With a global recession almost certainly in full swing, investors are showing renewed interest in gold. According to GoldPrice.org, gold was going for $1,703 on Monday, a 31.5% increase over the same day a year before. That’s an impressive gain. And it’s not only the commodity itself that’s seeing a boost.
Gold stocks are also rising, with Barrick Gold up 47% year-to-date. In this environment, both gold and gold stocks may be worth considering. The following are a few factors to consider if you’re looking into gold investments.
The case for gold
There are several ways to invest in gold — the main reasons being holding bullion, buying derivatives, and investing in gold stocks. I’ll skip derivative plays, however, as a highly technical topic beyond the scope of this article.
Investing in gold bullion is the most straightforward gold play you can make. You simply buy the physical asset from a vendor and store it somewhere. That could be a safe in your house or in paid storage at a facility. You need to own a large amount of gold for paid storage to be worth it.
One advantage of investing in gold bullion is that it’s straightforward. If gold prices rise, so too do your holdings rise. It’s that simple. When you invest in gold stocks, on the other hand, you need to look at not only the price of gold, but also the company’s output, expenses, and financial position. So, compared to investing in gold stocks, investing in bullion is fairly simple.
The disadvantage of buying bullion is that you have to store it. As mentioned earlier, this means either hiding it in your house or paying for storage space. You therefore either run the risk of having your gold stolen, or you incur storage costs.
These obstacles are less of a problem if you own a really large amount of gold. According to PreciousMetalTax.com, one large Canadian storage service charges a minimum of $50 a month. That’s a heavy cost if you have only one ounce of gold. If you have 1,000 ounces, on the other hand, the percentage fees charged will be fairly small.
Having discussed physical bullion, we can now move on to the other main option for investing in gold:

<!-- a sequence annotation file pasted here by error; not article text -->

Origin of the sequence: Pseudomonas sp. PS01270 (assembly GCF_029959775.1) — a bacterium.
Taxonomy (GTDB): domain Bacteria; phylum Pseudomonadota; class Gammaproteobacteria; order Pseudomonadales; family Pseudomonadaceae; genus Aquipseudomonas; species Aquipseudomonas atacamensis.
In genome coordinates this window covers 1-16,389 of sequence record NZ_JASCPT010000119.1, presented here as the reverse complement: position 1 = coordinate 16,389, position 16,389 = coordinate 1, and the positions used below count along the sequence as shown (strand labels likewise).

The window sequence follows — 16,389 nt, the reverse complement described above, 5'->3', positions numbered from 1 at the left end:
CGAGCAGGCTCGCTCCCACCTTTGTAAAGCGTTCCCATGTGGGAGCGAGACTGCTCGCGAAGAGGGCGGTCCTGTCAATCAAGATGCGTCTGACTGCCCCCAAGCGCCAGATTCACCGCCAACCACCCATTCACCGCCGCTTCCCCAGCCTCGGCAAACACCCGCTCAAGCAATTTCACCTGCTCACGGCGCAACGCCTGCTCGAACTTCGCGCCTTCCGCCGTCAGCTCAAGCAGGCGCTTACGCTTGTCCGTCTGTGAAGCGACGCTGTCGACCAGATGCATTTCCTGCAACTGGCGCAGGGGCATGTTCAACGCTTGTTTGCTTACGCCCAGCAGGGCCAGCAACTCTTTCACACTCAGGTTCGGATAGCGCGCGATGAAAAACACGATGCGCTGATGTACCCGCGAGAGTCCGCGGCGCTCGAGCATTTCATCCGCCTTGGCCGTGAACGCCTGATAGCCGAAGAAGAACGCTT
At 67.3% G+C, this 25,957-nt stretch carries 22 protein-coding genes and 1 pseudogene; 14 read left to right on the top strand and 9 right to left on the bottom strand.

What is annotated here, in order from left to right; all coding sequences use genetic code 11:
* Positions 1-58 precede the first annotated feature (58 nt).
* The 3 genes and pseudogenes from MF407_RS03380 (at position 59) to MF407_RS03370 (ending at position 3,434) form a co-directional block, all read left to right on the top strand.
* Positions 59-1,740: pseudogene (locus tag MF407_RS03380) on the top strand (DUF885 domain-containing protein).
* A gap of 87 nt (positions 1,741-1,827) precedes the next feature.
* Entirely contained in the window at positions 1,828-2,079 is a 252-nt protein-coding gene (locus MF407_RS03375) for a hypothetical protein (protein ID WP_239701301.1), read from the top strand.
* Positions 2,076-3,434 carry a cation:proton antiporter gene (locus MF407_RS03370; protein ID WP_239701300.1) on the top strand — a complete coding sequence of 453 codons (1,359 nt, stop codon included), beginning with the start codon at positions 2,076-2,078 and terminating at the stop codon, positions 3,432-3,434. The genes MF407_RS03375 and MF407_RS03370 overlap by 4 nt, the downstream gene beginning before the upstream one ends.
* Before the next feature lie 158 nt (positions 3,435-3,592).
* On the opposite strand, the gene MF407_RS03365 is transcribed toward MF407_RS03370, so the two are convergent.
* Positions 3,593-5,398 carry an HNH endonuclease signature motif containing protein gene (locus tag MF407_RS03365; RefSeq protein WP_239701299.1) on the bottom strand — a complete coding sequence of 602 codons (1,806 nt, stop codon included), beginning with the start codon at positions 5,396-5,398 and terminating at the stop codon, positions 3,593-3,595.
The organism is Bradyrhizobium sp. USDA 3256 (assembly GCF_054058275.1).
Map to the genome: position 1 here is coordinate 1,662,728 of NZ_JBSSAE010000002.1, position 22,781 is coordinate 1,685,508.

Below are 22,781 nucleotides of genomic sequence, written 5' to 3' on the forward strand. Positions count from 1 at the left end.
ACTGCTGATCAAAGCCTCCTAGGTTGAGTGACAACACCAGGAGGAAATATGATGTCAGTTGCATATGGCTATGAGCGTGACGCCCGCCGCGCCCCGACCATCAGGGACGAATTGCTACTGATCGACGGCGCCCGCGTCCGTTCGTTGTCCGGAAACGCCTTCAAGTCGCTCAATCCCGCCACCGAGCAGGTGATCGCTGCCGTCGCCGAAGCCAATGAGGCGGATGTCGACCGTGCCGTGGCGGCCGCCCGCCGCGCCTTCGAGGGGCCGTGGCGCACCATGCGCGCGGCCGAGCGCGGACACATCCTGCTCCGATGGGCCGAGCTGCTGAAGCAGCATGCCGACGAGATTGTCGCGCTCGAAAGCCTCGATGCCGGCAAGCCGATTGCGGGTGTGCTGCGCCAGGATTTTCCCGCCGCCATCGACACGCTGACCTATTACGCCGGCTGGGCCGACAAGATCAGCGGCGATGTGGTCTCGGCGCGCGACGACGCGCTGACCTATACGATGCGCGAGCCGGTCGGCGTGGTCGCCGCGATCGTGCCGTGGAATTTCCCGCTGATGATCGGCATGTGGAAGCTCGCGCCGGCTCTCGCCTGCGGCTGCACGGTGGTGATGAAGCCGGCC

Gold stocks like Kirkland Lake Gold (TSX:KL)(NYSE:KL) give you a piece of a gold mining operation. Here, you have two potential drivers of returns: gold price increases, and increases in gold output. A gold stock like KL could perform well even if gold prices are flat. That’s one advantage you don’t get with holding bullion.
The downside is that gold stocks are much more complex investments than gold bullion. As mentioned earlier, to invest in gold stocks, you need to keep on top of gold prices, your company’s production levels, its finances, and more. That’s a lot more analysis than goes into storing gold in a safe.
If you look at Kirkland Lake Gold, for example, its stock has been basically flat over the past year. Over the same period, gold has risen in price more than 30%. Even with KL increasing its production significantly, its stock has failed to keep up with the price of gold. This is always a possibility with stocks.
Even if the underlying fundamentals are in your favour, the stock price may remain depressed. It’s just one example of the extra complexity you face when investing in gold stocks rather than gold bullion.
Motley Fool Canada's market-beating team has just released a brand-new FREE report revealing 5 "dirt cheap" stocks that you can buy today for under $49 a share.
Our team thinks these 5 stocks are critically undervalued, but more importantly, could potentially make Canadian investors who act quickly a fortune.
Don't miss out! Simply click the link below to grab your free copy and discover all 5 of these stocks now.
This article represents the opinion of the writer, who may disagree with the “official” recommendation position of a Motley Fool premium service or advisor. We’re Motley! Questioning an investing thesis — even one of our own — helps us all think critically about investing and make decisions that help us become smarter, happier, and richer, so we sometimes publish articles that may not be in line with recommendations, rankings or other content.
Fool contributor Andrew Button has no position in any of the stocks mentioned.